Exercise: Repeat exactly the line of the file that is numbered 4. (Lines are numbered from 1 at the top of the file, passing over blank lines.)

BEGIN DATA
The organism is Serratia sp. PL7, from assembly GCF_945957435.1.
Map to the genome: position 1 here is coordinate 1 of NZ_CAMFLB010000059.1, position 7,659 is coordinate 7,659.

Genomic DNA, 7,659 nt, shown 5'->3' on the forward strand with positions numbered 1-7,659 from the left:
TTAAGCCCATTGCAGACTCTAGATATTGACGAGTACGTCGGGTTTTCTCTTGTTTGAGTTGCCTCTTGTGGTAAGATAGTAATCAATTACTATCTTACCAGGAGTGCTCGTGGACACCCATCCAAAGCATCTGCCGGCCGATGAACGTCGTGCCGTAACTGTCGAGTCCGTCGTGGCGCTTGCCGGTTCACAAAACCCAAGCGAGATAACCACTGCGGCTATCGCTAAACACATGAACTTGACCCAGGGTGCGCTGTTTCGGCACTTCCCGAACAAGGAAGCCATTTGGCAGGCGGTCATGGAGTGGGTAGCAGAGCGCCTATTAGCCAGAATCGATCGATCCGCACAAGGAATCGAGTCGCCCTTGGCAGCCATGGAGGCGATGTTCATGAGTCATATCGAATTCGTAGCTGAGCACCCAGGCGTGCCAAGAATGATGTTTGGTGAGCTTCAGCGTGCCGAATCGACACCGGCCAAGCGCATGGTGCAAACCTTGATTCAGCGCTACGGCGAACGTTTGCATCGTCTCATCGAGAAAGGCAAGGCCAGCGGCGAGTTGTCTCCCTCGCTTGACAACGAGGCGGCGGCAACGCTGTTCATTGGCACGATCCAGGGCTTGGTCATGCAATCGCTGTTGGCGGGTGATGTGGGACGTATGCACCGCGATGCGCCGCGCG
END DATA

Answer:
TTAAGCCCATTGCAGACTCTAGATATTGACGAGTACGTCGGGTTTTCTCTTGTTTGAGTTGCCTCTTGTGGTAAGATAGTAATCAATTACTATCTTACCAGGAGTGCTCGTGGACACCCATCCAAAGCATCTGCCGGCCGATGAACGTCGTGCCGTAACTGTCGAGTCCGTCGTGGCGCTTGCCGGTTCACAAAACCCAAGCGAGATAACCACTGCGGCTATCGCTAAACACATGAACTTGACCCAGGGTGCGCTGTTTCGGCACTTCCCGAACAAGGAAGCCATTTGGCAGGCGGTCATGGAGTGGGTAGCAGAGCGCCTATTAGCCAGAATCGATCGATCCGCACAAGGAATCGAGTCGCCCTTGGCAGCCATGGAGGCGATGTTCATGAGTCATATCGAATTCGTAGCTGAGCACCCAGGCGTGCCAAGAATGATGTTTGGTGAGCTTCAGCGTGCCGAATCGACACCGGCCAAGCGCATGGTGCAAACCTTGATTCAGCGCTACGGCGAACGTTTGCATCGTCTCATCGAGAAAGGCAAGGCCAGCGGCGAGTTGTCTCCCTCGCTTGACAACGAGGCGGCGGCAACGCTGTTCATTGGCACGATCCAGGGCTTGGTCATGCAATCGCTGTTGGCGGGTGATGTGGGACGTATGCACCGCGATGCGCCGCGCG